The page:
I have to apologize. I made a mistake on my last post. In my analogy, I said, "If my brother owed me money that he couldn't repay, then he'd offer himself as my slave to work off the debt. If my brother became lazy, and stopped working to pay off what he owed me, and the punishment that the law required was a physical beating, then that's the punishment."

I don't know where I got that from. A physical beating wasn't a required punishment for slaves. So I took outlaw's bad analogy, and made my own bad analogy.

Let's get back to the verses that outlaw originally had a problem with.
Exodus 21:20-21
20 “If a man strikes his male or female slave with a rod and he dies [a]at his hand, he shall be punished. 21 If, however, he [c]survives a day or two, no vengeance shall be taken; for he is his [d]property.

First off, these verses are not condoning the beating of slaves. They just lay out the required punishment if a slave is beaten and dies. For someone to say God condones slavery or beating of slaves from these verses, just shows your bias, outlaw.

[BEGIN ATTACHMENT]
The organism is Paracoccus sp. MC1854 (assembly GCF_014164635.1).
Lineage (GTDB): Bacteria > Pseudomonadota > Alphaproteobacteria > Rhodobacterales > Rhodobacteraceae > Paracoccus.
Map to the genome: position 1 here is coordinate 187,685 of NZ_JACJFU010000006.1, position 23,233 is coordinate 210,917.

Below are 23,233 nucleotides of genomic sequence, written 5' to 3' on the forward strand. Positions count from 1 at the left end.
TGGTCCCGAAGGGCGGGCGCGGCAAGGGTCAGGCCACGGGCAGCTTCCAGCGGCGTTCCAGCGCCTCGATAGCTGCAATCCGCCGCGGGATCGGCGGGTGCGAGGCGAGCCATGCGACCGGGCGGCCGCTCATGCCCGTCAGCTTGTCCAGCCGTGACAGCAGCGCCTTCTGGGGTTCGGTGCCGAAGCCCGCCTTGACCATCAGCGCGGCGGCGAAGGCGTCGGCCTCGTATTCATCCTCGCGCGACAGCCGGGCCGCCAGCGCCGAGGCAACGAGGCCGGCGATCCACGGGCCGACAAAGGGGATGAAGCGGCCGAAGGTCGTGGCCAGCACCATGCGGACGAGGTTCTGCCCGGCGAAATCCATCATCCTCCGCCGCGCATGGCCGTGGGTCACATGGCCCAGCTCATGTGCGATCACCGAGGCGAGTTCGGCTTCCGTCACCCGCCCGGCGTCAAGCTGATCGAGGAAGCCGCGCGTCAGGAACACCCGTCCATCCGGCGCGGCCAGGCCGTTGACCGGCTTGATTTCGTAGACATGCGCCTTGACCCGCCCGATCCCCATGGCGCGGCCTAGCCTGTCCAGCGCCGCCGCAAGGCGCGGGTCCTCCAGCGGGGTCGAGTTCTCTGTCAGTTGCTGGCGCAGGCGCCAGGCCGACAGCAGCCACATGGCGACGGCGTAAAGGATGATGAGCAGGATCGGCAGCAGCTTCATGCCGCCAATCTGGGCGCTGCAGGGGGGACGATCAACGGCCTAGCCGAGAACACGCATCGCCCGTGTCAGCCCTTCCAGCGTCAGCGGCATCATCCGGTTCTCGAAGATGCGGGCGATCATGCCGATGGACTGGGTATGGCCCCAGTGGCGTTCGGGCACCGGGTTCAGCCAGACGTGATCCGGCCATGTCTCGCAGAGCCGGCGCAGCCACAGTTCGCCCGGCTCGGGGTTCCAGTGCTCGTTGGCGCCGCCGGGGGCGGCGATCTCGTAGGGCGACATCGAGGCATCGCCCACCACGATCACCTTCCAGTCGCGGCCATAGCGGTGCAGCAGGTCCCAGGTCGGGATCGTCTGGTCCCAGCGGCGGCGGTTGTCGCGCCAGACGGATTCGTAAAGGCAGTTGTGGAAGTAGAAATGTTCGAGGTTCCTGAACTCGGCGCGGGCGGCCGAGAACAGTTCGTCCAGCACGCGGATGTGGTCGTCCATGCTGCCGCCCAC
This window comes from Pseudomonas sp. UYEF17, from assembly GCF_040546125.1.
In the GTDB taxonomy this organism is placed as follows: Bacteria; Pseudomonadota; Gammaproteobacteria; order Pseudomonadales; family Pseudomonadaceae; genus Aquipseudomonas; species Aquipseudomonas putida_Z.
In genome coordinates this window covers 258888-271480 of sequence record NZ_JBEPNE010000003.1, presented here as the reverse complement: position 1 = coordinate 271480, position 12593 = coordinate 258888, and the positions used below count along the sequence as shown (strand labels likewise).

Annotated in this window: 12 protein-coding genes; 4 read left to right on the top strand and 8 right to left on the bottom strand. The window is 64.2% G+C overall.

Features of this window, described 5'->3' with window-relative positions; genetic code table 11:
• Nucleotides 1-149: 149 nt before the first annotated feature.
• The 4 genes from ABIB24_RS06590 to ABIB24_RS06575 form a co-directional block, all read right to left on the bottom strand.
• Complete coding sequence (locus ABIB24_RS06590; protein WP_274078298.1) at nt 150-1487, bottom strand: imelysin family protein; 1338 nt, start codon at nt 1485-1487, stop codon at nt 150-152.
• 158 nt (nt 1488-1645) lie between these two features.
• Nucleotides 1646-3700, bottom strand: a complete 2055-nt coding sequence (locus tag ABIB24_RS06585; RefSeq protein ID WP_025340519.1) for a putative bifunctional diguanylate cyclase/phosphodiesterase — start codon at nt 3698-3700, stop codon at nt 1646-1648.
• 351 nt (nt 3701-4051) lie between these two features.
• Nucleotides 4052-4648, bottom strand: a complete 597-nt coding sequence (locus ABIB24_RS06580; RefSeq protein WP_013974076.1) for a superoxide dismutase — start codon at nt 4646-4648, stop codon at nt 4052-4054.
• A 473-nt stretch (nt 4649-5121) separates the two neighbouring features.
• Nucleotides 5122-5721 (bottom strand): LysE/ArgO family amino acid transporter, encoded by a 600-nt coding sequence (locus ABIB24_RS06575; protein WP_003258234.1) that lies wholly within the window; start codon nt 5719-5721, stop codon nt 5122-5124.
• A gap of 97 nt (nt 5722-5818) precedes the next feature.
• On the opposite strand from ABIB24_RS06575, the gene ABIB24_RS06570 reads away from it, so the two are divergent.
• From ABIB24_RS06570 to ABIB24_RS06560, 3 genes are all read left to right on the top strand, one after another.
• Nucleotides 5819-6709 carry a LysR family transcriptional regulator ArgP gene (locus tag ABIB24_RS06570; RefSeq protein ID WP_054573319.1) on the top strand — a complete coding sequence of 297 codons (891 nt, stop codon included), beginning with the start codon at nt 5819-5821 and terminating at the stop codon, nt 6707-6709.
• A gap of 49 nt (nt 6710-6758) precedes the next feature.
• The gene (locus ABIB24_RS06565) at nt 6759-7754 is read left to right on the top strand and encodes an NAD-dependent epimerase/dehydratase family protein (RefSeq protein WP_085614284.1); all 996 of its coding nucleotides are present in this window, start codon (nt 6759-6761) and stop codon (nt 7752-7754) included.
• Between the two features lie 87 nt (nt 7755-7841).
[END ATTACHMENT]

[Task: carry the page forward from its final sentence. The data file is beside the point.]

Verse 20 is fairly simple to understand. If a slaveowner kills a slave in cold blood, the slaveowner needs to die as punishment.
Now let me try to explain verse 21 in a modern context.
A man owes a debt of $200,000. Outlaw, being a wealthy man, agrees to pay off the man's debt, if the man agrees to be outlaw's worker for 6 years, then he will go free with the debt paid. The man agrees.

One day outlaw and the hired worker (slave) get into an argument. In the heat of the argument, outlaw hits the man with a baseball bat. The worker dies. Outlaw must be put to death for murder. But if the man lives, he's sent to the hospital.

Then outlaw and the man appear in court for the incident. The judge sees the man's injuries, pain, and suffering. The judge requires outlaw to pay the man $200,000 in damages. Then outlaw tells the judge that the man agreed to work for him to pay off $200,000 in debt that the man owed. But since the man owed outlaw $200,000 as compensation for the debt, it's a wash.

Keep in mind, these verses lay out the punishment for the crime. They don't condone the crime. Only someone such as outlaw, with his anti-God, anti-bible bias, reads something into these verses that isn't there, to fit his agenda. And since he has been told this multiple times, and still continues to use these verses to say God condones slavery and beating slaves, it's pretty obvious that outlaw has no desire to learn.

For anyone else reading this thread who wants to understand the verses in question, this is where I got my analogy from.
http://www.revelation.co/2013/06/09/bib ... s-2120-21/
John 5:24
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Re: Slavery in the Bible

#60

Post by Stu » Sun Sep 21, 2014 7:55 am

Very well put Rick.
Only when the blood runs and the shackles restrain, will the sheep then awake. When all is lost.